For these reasons, compression gear, especially compression socks, might be effective in treating and preventing shin pain.
Of course, no conclusive research has proved that compression socks are effective at preventing shin splints.
But I believe it’s something worth considering—especially if you don’t mind investing in a $50 to $70 per pair.
Just get the right compression socks. Make sure they fit well, giving your calves a good tight squeeze but also promoting blood flow to the region and not feeling too constrictive.
Also, get a pair with the right amount of compression provided per sock. According to research, shooting for 20 to 24 mmGh at the ankle is ideal.
Plus, make sure they are made with technical, high-performance fabrics that’s breathable and looks good.
6.Foam Roll or Massage
Foam rolling is one the simplest, yet effective ways of dealing with shin pain (and other overuse injuries), according to many experts.
How does it Help?
In essence, foam rolling is a form of self-myofascial release or self-massage that removes adhesions in the muscles and connective tissue.
Left unchecked, these adhesions can create points of weakness in the tissue, leading to susceptibility to pain and injury. And you don’t want that.
Further, foam rolling also reduces muscle tension, promotes blood circulation, and increases mobility—all of which are key to faster recovery and injury prevention.
Of course, foam rolling might feel tight or painful at first, but this is a good sign.
Be sure to roll your shins and calves 30 to 60 seconds, then take breaks of the equal time period. Repeat the process four to five times, at least five times per week.
Check out this YouTube tutorial:
7. Try Acupuncture
Another possible way to get rid of shin splints is acupuncture.
Based on the principles of traditional Chinese medicine, acupuncture involves sticking thin needles into particular energy points, releasing a variety of substances, including serotonin, endorphins, etc.
This can help alleviate pain and inflammation.
Research published in the Journal of Chinese Medicine revealed that acupuncture could be quite effective in treating symptoms associated with shin splints, especially during early stages of onset.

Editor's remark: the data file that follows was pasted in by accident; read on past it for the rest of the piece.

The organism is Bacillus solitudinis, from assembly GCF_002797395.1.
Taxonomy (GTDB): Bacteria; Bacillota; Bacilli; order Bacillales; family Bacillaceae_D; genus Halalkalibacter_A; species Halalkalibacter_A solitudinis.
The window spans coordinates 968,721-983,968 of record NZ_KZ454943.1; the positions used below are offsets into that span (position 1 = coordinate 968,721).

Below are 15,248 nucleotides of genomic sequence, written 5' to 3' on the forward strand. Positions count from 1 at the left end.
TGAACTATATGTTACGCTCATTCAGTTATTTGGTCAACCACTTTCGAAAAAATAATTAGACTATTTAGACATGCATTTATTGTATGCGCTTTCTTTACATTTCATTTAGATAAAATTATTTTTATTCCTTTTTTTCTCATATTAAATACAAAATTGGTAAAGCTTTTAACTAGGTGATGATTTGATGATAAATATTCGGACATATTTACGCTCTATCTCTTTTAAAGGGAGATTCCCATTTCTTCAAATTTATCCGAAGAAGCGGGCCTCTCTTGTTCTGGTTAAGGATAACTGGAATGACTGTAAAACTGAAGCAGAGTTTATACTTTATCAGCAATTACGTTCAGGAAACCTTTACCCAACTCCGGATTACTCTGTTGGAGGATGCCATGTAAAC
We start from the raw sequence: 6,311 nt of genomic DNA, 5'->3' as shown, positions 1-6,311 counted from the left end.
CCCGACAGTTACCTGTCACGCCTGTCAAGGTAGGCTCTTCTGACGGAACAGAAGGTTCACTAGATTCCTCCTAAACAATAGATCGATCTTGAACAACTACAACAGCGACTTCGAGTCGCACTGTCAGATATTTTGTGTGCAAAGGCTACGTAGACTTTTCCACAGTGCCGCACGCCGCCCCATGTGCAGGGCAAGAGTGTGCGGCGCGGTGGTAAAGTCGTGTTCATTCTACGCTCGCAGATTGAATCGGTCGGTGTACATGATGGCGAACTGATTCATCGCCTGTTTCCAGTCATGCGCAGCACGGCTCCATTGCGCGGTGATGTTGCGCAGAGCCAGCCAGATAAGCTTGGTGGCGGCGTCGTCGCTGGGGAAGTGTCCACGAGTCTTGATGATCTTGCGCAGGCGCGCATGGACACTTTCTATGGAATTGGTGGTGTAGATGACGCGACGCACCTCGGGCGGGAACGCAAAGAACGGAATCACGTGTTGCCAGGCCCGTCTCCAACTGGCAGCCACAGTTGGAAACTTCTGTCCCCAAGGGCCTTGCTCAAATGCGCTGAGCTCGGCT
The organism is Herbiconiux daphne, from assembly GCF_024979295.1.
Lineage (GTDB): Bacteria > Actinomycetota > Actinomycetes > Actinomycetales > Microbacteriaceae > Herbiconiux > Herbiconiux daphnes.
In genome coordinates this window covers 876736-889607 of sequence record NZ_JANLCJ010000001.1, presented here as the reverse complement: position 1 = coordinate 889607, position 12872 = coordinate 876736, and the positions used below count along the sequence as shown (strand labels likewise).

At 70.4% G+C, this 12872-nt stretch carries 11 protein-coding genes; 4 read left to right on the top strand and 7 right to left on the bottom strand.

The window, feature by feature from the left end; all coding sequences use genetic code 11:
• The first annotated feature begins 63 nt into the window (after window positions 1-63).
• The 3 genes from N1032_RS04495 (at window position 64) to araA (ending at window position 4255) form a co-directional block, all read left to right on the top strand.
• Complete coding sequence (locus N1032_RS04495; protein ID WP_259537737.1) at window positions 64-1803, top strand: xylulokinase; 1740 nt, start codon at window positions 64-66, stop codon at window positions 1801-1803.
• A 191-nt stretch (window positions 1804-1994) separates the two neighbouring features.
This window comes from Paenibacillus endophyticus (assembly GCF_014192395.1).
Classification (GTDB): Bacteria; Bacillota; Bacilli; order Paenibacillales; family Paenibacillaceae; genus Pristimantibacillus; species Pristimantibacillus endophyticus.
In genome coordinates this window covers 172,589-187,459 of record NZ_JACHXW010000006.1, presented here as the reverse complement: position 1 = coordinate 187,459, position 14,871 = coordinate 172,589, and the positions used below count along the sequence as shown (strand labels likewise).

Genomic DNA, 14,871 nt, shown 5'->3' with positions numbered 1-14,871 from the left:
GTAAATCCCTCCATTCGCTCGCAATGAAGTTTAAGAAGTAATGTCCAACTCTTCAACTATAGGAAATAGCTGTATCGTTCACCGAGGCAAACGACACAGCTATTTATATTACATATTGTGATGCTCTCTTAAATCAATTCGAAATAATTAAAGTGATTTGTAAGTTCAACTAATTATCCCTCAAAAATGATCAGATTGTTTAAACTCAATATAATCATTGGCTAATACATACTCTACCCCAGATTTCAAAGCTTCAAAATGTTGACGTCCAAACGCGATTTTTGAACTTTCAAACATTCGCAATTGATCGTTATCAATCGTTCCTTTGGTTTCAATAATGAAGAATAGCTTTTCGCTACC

In fact, the researchers found that acupuncture treatment—twice weekly for a duration of three weeks—is more effective at treating shin splints than physiotherapy and the use of anti-inflammatories when treating this condition.
8. Rest and Recovery
As I have stated, the leading cause of shin splints—and most overuse running injuries for that matter—is overuse.
Skipping on recovery time can result in musculoskeletal issues, which, in turn, can become very painful and take much longer to heal properly.
As a result, sometimes the best course of action to take in the presence of shin splints is to stop running altogether.
Just don’t get me wrong. This does not mean giving up all physical exercise altogether either.
In fact, just because you’re dealing with shin splints do not mean that your exercise routine has to come to a sudden halt.
Instead, do plenty of cross-training exercises, opting for activities that do not put excessive stress on the injured limb, such as cycling, swimming, etc.
Then, once your symptoms subside—likely in a matter of a couple of weeks— slowly reintroduce running into your training program.
Just make sure to listen to your body the entire time, paying attention to any signs of pain or tenderness both during and after training.
9. Seek out Professional Help
In case the above measures proved futile in your quest to get rid of shin splints, then you SHOULD seek the help of a professional health provider.
As previously stated, biomechanics can contribute to shin splints, whether you’ve severe muscle imbalances, tend to overstride, or have poor posture.
These are not the kind of issues you can solve on your own, especially if you don’t know what type of underlying issues you’re dealing with in the first place.
Hence, you require outside help—not from a blog or a magazine article—but from a real certified professional.
I recommend visiting a podiatrist or physical therapist with experience helping out runners.
They should assess your running form and biomechanics and see if it’s all possible to single out what might be contributing or causing your pain. Then, once a clear conclusion is reached, prescribe specific drills, stretches, and strengthening exercises to help fix the underlying issue(s).
You can also experiment with treating your shin pain with electrotherapy methods, such as electronic muscle stimulation, therapeutic ultrasound, or microcurrent.
In addition, consider taping the injured limb with medical-grade tape. Research has shown that it can decrease swelling and increase the range of motion as well as provide support for the muscles of the lower leg.
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If you get anything from today’s article is that you should never let shin splints sideline you from reaching your running goals.
Even if you have a bad history of the condition, you are not hopeless.
As long as you are always proactive about protecting yourself from overuse injuries, you’re in the right place.
Yes, as severe and painful as shin splints might be, you can get rid of them provided you take the right precautions and are patient enough.